Constellation Software Buys TUNE, Plans Performance Marketing Acquisition Spree

If you haven’t heard of Constellation Software before, you’re about to start.

The $21 billion market cap Canadian software conglomerate acquired mobile app analytics company TUNE on Tuesday, with plans to buy more performance marketing companies in the near term.

Peter Hamilton, TUNE’s CEO, declined to share the deal price.

Specifically, TUNE is being acquired into Perseus Operating Group, a unit within Constellation that buys independently owned managed service software companies to grow market share in specific verticals, from real estate and healthcare to finance and specialty retail.

Constellation has made more than 600 acquisitions since it was founded in 1995.

TUNE will be part of a new vertical division within Perseus focused on digital marketing, which also includes CAKE, a marketing performance company Perseus acquired last year.

After TUNE sold its app attribution business to Branch in 2018, it built an SaaS performance marketing platform using its remaining tech assets. Like TUNE, CAKE also charges customers on a SaaS basis rather than on CPMs or by taking a cut from the network or affiliate partners that an advertiser works with.

Historically, TUNE and CAKE have been competitors in the performance marketing space. But as sister companies under Perseus, both can be “strategic in terms of what our teams are working on instead of always watching the back door,” Hamilton said.

Rather than integrating their technologies on the back end, the plan, at least for now, is for both TUNE and CAKE to continue operating as stand-alone businesses while sharing services and information across the fence.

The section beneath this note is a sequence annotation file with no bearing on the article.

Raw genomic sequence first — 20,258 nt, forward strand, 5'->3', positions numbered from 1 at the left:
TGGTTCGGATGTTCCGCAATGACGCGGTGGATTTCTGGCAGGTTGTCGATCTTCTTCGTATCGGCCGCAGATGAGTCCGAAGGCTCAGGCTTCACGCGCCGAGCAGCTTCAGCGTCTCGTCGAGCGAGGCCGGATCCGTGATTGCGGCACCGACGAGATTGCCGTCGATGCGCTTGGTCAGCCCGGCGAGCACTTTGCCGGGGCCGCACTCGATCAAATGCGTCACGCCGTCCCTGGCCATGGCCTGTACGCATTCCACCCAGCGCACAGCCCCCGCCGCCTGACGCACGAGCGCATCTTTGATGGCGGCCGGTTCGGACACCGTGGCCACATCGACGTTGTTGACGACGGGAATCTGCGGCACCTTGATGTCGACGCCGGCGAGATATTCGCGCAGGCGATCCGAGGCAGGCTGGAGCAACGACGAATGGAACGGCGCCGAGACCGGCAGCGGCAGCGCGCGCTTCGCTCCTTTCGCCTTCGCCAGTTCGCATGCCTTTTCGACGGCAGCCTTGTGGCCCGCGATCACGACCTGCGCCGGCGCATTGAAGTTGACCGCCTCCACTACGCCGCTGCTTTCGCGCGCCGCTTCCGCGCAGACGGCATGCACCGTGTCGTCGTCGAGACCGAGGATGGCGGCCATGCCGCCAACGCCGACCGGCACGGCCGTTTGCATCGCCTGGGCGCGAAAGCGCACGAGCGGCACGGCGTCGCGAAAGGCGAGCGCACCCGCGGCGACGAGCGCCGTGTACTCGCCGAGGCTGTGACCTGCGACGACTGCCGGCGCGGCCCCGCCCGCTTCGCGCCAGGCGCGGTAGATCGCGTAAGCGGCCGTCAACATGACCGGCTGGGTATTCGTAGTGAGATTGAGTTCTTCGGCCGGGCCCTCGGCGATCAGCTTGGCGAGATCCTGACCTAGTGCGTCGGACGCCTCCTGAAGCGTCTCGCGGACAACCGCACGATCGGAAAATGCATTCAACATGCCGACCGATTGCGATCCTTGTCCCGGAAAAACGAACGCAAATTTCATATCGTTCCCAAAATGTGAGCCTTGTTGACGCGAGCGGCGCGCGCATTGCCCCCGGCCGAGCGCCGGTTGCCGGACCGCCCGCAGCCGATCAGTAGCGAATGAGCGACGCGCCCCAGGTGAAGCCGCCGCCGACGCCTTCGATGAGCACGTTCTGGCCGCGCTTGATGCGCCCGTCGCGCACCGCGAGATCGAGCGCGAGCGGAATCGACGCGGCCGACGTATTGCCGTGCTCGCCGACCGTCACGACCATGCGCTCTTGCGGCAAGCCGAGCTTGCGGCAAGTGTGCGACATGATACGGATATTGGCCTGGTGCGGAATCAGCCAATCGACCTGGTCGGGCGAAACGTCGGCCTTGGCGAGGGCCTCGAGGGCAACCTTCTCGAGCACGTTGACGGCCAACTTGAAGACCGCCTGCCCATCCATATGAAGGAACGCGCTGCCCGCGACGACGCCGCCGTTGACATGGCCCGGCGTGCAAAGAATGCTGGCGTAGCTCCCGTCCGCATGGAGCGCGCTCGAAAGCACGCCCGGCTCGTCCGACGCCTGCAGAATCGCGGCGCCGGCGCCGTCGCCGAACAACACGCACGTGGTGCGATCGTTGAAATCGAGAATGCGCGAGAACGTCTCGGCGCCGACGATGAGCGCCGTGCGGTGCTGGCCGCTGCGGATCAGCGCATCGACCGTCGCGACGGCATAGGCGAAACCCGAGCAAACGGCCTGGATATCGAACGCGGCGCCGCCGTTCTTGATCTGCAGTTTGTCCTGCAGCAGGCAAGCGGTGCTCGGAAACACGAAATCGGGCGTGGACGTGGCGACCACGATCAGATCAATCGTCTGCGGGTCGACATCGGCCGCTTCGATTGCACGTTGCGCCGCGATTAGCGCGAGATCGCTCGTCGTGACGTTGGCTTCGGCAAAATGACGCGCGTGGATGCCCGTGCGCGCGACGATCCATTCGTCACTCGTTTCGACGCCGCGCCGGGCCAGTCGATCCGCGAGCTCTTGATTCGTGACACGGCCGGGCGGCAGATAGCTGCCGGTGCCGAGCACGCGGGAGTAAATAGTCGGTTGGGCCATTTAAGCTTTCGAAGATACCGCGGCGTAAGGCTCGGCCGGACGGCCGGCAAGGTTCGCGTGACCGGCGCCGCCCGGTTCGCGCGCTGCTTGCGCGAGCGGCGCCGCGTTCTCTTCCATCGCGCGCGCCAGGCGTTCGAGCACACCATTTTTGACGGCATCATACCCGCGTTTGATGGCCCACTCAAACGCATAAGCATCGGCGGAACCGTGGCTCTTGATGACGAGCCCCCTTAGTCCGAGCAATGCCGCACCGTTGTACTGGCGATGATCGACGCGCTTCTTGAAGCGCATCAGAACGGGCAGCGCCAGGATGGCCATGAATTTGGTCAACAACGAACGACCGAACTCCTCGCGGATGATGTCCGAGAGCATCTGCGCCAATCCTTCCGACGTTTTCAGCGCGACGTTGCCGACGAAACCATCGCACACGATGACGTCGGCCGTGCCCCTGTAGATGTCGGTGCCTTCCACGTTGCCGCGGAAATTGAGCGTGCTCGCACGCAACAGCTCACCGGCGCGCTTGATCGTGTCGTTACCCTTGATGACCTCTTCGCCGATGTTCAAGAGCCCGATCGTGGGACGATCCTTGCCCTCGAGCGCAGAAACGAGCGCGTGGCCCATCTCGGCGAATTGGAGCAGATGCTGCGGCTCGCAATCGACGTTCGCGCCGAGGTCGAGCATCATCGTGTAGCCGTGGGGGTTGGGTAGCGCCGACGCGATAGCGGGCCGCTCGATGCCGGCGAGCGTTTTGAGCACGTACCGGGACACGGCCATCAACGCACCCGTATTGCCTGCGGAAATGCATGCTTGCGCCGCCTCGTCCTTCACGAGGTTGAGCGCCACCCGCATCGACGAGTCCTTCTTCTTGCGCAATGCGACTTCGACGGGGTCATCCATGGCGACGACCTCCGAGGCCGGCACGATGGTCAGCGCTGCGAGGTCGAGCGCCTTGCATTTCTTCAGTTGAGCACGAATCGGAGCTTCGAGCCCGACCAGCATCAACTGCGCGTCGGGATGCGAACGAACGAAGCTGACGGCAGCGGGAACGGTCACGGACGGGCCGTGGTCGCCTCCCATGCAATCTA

CAKE’s lead gen offering, for example, would be beneficial to TUNE’s customers, while CAKE could take advantage of TUNE Pay, TUNE’s tool for automatically reconciling billings and payments across marketing partners.

The strategy behind the rollup is somewhat akin to what Zeta Interactive is attempting with all of the ad tech assets it’s been buying, but completely different from a private equity-type acquisition, Hamilton said.

“They’re not trying to consolidate, strip out all the costs and smash it all together to try and flip it,” he said. “The strategy here is to buy and hold companies for the long term as they grow market share profitably and sustainably.”

Constellation approached TUNE with an offer while TUNE was mulling its next step. Its VCs had been invested in the company for a long time, and following the Branch deal, its founders weren’t active in the business anymore. It was time to make a move.

“We’re still early days in providing partner marketing software to advertisers, so we need owners that want to see that play out over the long term,” Hamilton said. “We’re making a bet that the platform software approach is the right one for supporting the growth of partner marketing.”

Marketers that use TUNE are able to pay their partners on a cost-per-action or conversion basis.

TUNE’s headcount after the Branch acquisition was roughly 170. There will be some minor restructuring under Constellation as in any acquisition, but Hamilton was unable to share details. There’s little overlap between TUNE’s roughly 1,500 customers and CAKE’s customer base.

Hamilton will stay on with TUNE and step into a “more strategic role,” exact title TBD. Cameron Stewart, TUNE’s COO, will continue in a general operations role.

 

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